Nanotechnology and nanomaterials: definitions
Nanotechnology is the precision-engineering of materials at the nanoscale, that is in the size range of approximately 10-9 to 10-7 meters, at which point unique or enhanced properties occur. These properties have led to the development of new and enhanced products, procedures and processes, and many valuable uses of enabling nanotechnologies have been identified.
Research into health and safety concerns
It has been acknowledged that the properties associated with engineered nanomaterials may give rise to health and safety concerns in some circumstances. We have provided policy direction and guidance, and carried out research on potential WHS implications from applications of nanotechnology.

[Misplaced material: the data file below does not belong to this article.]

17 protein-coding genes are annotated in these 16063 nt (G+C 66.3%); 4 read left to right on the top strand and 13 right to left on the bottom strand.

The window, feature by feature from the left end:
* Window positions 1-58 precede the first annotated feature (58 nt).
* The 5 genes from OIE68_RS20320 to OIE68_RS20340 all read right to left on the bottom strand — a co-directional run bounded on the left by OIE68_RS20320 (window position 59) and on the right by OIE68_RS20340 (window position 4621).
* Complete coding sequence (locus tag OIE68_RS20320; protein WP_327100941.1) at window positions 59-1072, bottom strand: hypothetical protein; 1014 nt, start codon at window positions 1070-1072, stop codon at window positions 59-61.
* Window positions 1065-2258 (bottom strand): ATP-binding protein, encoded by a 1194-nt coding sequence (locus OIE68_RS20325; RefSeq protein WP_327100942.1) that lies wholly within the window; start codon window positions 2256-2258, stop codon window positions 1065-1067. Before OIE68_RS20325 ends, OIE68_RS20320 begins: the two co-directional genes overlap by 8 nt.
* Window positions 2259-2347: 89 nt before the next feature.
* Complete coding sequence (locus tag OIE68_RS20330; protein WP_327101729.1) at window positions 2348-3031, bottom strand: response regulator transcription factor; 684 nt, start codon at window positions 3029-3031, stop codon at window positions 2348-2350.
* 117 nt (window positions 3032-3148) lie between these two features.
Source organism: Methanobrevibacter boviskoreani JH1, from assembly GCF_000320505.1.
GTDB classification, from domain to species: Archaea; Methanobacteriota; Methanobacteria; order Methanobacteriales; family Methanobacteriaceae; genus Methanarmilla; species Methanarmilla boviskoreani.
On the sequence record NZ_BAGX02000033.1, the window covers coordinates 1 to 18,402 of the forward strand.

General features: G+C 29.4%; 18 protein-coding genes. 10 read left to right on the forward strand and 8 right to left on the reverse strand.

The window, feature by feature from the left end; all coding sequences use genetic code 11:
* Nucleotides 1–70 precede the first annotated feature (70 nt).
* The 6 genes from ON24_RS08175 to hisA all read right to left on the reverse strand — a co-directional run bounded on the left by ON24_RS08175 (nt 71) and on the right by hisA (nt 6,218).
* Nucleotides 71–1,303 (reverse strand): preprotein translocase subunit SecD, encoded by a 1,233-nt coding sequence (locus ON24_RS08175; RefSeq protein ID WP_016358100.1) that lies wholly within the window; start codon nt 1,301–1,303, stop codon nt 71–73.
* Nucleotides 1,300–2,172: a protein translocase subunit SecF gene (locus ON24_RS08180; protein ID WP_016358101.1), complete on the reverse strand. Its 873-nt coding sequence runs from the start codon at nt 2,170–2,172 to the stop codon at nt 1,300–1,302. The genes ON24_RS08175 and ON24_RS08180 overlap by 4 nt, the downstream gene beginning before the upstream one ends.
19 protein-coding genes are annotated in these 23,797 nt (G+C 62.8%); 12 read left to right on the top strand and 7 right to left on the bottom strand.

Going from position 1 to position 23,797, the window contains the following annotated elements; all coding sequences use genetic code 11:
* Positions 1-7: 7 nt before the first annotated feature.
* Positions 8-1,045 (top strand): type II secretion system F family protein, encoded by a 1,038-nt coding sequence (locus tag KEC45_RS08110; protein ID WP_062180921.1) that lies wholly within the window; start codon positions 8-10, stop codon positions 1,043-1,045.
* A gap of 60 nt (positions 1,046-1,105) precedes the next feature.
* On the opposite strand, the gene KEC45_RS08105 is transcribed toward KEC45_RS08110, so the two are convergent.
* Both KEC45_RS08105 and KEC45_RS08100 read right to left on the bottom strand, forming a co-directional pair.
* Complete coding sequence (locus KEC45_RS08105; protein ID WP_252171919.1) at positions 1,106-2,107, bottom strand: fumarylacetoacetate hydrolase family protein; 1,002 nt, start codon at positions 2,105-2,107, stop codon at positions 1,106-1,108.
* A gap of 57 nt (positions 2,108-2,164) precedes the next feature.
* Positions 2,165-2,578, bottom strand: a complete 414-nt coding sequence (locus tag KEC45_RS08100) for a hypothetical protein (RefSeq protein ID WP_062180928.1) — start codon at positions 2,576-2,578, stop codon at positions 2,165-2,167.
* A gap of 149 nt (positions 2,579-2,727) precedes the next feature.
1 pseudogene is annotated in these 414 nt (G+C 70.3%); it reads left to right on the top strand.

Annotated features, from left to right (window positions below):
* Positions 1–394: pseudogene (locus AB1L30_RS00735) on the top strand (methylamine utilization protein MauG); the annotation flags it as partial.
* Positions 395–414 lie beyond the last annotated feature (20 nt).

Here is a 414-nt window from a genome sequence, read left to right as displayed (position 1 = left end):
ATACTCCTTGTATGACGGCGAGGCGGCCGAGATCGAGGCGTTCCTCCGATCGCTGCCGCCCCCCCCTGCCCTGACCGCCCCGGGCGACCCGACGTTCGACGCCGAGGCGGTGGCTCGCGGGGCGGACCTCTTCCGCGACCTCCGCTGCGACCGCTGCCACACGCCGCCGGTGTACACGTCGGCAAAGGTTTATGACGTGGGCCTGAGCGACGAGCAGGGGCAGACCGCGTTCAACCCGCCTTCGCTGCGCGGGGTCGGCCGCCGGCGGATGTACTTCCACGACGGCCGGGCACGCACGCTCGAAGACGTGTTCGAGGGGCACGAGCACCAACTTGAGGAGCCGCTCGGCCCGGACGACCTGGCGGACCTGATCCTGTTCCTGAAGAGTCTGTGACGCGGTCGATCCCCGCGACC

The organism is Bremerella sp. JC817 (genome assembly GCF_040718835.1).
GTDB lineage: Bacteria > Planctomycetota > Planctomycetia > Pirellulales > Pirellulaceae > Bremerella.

- Our work in this area has been supported by WHS regulators, industry and employer stakeholders, researchers and other experts from within Australia and overseas.
Because of their structure, carbon nanotubes can possess high strength, high flexibility and high electrical and thermal conductivity. These properties give rise to potential applications in a number of industries including the electronic, automotive, and energy industries, and offer significant benefits.
Hazardous properties of carbon nanotubes
Discrete carbon nanotubes are fibre-like, but can readily agglomerate to form particle-like or rope-like structures.
Research findings in mice have indicated that relatively straight, long MWCNTs may be hazardous in a similar way to other pathogenic fibres like asbestos when inhaled, and are a potential mesothelioma hazard. However shorter fibres or particle-like structures do not have these fibre-like hazards.
- More information is available in the publication Engineered Nanomaterials - an update on the Toxicology and Work Health Hazards.